Cool wet summer after warm April leads to ripening issues

Following the warmest April on record and with the maximum permitted yield in the appellation set at the new INAO agreed high of 15,500 kilos per hectare, Champagne looked set to have the earliest and largest harvest on record this year. But this expectation has been confounded by unexpectedly wet and cool weather pretty well from May right up until the last week of August.

The warm weather in April, when the average temperature was 5.6degC above the monthly norm of 9.4degC with temperatures above 25degC achieved on 11 days, kick started the growing season and flowering began three weeks in advance of the norm leading to the prediction that the harvest might begin even earlier than in 2003, when grapes were first cut in the Côte des Bar village of Bligny on August 18th.

However with considerably more rain than normal and fewer sunshine hours in both July and August — there were 15 days of rain in the first three weeks of August with more than 6mm falling on seven of them and 60 fewer hours of sunshine than the monthly norm – slowed things down. The first official date for picking was August 23 with a number of villages in the Côte des Bar, including Buxeuil and Neuville-sur-Seine, allowed to start picking black grapes (Pinot Noir and Pinot Meunier) along with Bethon and Cumières (Pinot Meunier only), the latter always one of the first top-rated premiers crus to start the harvest thanks to its exposure.

Having spoken to more than a dozen growers and houses spread across the appellation in the first two weeks of September it appears there was a danger that some people started picking too early to get decent levels of ripeness. Pierre Larmandier of Larmandier Bernier based in Vertus in the Côte des Blancs says:

“There are big problems of maturity where the volume of grapes has not been not controlled and one more time people, especially in Chardonnay, harvest too soon. We began the harvest on September 3 – while other growers in the village started on August 27. For Chardonnay we have no rot, the fruit is very nice, Pinot Noir is a little bit more difficult.”

Hervé Deschamps, Chef de Caves at Perrier-Joüet also notes:

Hervé Deschamps, Chef de Caves at Perrier-Joüet

“This year it is very important to measure the level of sugar in each plot before to picking to be sure to have no problem. In some villages where they decided to begin on August 23, they stopped after three days because of irregular maturity, depending on exposure, grape variety and yield per hectare.”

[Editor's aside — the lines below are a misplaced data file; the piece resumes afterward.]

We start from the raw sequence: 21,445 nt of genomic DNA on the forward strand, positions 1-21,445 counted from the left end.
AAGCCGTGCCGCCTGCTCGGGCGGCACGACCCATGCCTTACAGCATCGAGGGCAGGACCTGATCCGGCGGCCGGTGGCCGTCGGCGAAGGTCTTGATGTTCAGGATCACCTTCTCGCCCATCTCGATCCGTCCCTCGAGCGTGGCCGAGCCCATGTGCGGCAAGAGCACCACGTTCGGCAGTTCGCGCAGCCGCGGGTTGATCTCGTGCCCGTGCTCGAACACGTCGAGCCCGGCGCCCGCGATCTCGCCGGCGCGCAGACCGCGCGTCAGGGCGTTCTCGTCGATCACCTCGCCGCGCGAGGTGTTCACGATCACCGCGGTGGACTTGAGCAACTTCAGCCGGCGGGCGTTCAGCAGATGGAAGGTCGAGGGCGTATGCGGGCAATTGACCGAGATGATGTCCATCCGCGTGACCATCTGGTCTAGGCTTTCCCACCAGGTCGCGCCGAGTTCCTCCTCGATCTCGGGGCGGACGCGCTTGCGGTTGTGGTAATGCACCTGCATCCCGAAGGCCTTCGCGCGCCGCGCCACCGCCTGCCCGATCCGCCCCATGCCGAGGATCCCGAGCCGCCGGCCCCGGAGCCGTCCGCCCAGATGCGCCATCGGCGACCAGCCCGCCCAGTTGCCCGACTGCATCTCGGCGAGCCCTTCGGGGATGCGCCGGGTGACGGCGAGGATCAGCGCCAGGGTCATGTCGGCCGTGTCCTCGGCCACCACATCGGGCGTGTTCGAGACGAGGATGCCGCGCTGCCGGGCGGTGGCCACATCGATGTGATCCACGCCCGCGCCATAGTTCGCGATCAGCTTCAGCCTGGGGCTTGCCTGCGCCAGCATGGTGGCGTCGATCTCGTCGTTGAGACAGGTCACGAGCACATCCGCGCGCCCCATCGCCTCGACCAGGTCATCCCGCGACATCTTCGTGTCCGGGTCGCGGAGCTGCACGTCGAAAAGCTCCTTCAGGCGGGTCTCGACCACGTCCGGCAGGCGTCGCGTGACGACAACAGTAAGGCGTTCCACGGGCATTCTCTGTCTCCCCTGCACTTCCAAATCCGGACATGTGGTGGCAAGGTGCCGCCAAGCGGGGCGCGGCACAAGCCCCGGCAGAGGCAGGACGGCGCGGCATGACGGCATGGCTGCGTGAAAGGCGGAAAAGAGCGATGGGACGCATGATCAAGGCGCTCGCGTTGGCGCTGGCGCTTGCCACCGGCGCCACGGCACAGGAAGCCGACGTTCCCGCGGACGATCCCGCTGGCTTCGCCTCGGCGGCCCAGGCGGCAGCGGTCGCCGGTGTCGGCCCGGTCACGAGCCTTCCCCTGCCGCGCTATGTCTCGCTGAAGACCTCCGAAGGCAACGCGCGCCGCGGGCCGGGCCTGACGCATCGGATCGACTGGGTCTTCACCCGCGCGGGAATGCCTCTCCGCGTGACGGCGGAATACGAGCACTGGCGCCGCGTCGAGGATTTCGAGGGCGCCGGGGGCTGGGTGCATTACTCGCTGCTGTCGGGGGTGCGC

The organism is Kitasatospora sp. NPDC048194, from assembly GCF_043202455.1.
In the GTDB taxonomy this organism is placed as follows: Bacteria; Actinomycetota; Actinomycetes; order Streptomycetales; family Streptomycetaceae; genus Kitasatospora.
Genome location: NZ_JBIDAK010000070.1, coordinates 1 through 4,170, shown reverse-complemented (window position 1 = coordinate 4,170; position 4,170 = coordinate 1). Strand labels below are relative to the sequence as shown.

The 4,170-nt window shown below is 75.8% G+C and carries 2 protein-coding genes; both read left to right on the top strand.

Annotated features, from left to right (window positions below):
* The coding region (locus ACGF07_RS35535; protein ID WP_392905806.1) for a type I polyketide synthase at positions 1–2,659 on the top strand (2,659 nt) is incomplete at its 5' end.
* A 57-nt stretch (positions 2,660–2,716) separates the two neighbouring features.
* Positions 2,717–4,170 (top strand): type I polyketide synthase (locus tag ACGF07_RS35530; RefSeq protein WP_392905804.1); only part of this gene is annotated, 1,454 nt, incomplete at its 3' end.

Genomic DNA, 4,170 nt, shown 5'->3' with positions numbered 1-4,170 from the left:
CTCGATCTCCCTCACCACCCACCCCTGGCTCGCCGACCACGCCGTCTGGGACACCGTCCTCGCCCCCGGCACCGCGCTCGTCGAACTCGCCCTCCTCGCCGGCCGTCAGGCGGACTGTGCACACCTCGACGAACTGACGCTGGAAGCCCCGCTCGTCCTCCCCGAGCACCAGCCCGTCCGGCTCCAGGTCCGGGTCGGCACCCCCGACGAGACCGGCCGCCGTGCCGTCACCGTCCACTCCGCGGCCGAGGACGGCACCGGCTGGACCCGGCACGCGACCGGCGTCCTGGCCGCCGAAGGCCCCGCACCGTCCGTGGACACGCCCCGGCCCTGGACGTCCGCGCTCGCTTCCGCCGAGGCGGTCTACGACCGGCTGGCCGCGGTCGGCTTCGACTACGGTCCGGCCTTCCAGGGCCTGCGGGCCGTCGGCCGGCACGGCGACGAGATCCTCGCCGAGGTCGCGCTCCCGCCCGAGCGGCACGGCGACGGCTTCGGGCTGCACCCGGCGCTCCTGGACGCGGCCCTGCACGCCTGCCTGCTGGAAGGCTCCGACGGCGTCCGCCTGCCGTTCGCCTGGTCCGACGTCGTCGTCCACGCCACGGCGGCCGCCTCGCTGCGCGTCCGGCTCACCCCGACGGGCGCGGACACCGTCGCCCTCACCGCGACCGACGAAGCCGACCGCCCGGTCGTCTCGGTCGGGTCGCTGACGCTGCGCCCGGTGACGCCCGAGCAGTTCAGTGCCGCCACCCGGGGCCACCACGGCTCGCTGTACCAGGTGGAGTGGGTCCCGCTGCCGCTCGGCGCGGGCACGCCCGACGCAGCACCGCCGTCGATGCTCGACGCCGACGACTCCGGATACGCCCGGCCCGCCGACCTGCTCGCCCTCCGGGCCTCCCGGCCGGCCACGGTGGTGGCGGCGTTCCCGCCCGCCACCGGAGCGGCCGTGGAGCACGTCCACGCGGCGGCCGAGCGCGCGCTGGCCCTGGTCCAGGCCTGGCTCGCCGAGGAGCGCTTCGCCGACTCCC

“For those who were listening to so-called ‘experts’ without even walking in their vineyards, they had to reverse steam in emergency — it reminds me of the Titanic, full speed ahead with no cares of iceberg,” says Philippe le Brun (of Roger le Brun) in Ay. “They had to stop picking, close the press house and to say pickers to come back later, which is hard to manage.”

With hindsight Didier Mariotti Chef de Cave at G. H. Mumm, concedes he wished they had waited a little longer before picking began (August 28 and 29 in G. H. Mumm vineyards) “as conditions are now perfect (on September 5), windy and sunny with cool nights, and the grapes that are coming in are better and better in quality.”

Jean-Hervé Chiquet at Jacquesson summed up the dilemma many producers faced:

“When we closed for holidays at the end of July, we thought we could harvest around August 21, but we got the rainiest August in 30 years, with above 100 mms of rain and quite cool temperatures. So when we came back, we were facing the worst choice possible: do we pick when it’s unripe but without too much botrytis, or do we wait for more ripeness but risk more botrytis?”

Jean Hervé and Laurent Chiquet of Jacquesson

“As the fruits were decidedly not ripe, we took a compromise decision. Starting on the 29th, picking some quite forward Pinot Meunier and begin the real thing on September 3. It worked because the weather became absolutely ideal: dry, windy, but not too hot. Selection is crucial but this wonderful weather [first two weeks of September] has really saved our lives and the grey rot is much less of a problem than last year, even if the average sugar level is lower.”

In the Côte des Bar, Michel Drappier also delayed the start of picking: “to get more ripe fruits we decided to wait until August 27 and we will finish by the end of this week (September 15) and be among the last to pick. But while it is more important than usual to be selective in the vineyards, the quality is there, botrytis has dried, sugar levels are up (about 10.5%) and acidity is just right,” says Drappier.

The quality being brought in is considerably better than looked possible as recently as the third week of August. “It seems that many people — sommeliers and journalists in France particularly — have already given a very bad reputation to 2007, but they weren’t here,” says Frédéric Panaïotis, Chef de Caves at Champagne Ruinart. “With a few more days of bad weather it would have been a complete disaster, but as in quite a few years in the past, luck was with the Champenois. It’s certainly been a very strange harvest again, although it’s finished before mid-September, we all felt like we were in late September or early October.”

Jean-Baptiste Lécaillon, chef de Caves at Louis Roederer, concurs: “So early, yet the quality of the grapes are closer to a classic October harvest. Two weeks ago, I would have said that it was more a non-vintage year. Today, I think the quality is, in some places very good and could give some ‘grand vin’ [vintage cuvées]. We have to wait for the winter tastings, but the overall quality should be good,” says Lécaillon.

This is of course a Roederer perspective and only really applies tothose producers who work their vineyards in a way that naturally restricts yields. He expects their average yield to be “around 13,000kg/ha, no more”. As Fabien Henry at Chanoine points out: “The quality in the vineyard is not heterogeneous, a lot of difference could occur from a grower to another and from a village from another.” But he also believes: “This year will certainly produce some vintage Blanc de Blancs because Chardonnay is superb everywhere.”